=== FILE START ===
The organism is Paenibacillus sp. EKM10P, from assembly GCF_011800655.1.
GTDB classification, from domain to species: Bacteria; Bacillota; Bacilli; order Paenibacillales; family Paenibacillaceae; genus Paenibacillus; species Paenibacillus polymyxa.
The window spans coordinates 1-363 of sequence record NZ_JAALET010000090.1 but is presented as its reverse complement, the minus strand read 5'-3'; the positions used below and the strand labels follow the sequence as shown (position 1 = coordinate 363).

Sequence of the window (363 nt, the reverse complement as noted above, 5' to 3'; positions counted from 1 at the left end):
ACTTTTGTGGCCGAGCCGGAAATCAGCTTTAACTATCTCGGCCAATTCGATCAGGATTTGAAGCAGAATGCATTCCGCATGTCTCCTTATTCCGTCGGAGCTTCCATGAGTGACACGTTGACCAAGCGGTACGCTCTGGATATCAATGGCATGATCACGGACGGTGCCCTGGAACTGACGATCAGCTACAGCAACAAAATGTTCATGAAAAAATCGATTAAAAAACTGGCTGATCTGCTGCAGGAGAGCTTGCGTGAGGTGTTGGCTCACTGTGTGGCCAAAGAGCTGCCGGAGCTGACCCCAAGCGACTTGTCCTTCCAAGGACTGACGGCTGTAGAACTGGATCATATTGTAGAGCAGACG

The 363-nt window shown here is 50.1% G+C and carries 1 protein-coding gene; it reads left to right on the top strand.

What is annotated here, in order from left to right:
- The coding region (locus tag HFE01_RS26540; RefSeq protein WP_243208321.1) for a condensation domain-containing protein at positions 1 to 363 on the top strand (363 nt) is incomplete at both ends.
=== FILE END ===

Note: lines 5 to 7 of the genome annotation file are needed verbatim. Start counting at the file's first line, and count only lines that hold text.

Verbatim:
ACTTTTGTGGCCGAGCCGGAAATCAGCTTTAACTATCTCGGCCAATTCGATCAGGATTTGAAGCAGAATGCATTCCGCATGTCTCCTTATTCCGTCGGAGCTTCCATGAGTGACACGTTGACCAAGCGGTACGCTCTGGATATCAATGGCATGATCACGGACGGTGCCCTGGAACTGACGATCAGCTACAGCAACAAAATGTTCATGAAAAAATCGATTAAAAAACTGGCTGATCTGCTGCAGGAGAGCTTGCGTGAGGTGTTGGCTCACTGTGTGGCCAAAGAGCTGCCGGAGCTGACCCCAAGCGACTTGTCCTTCCAAGGACTGACGGCTGTAGAACTGGATCATATTGTAGAGCAGACG

The 363-nt window shown here is 50.1% G+C and carries 1 protein-coding gene; it reads left to right on the top strand.

What is annotated here, in order from left to right: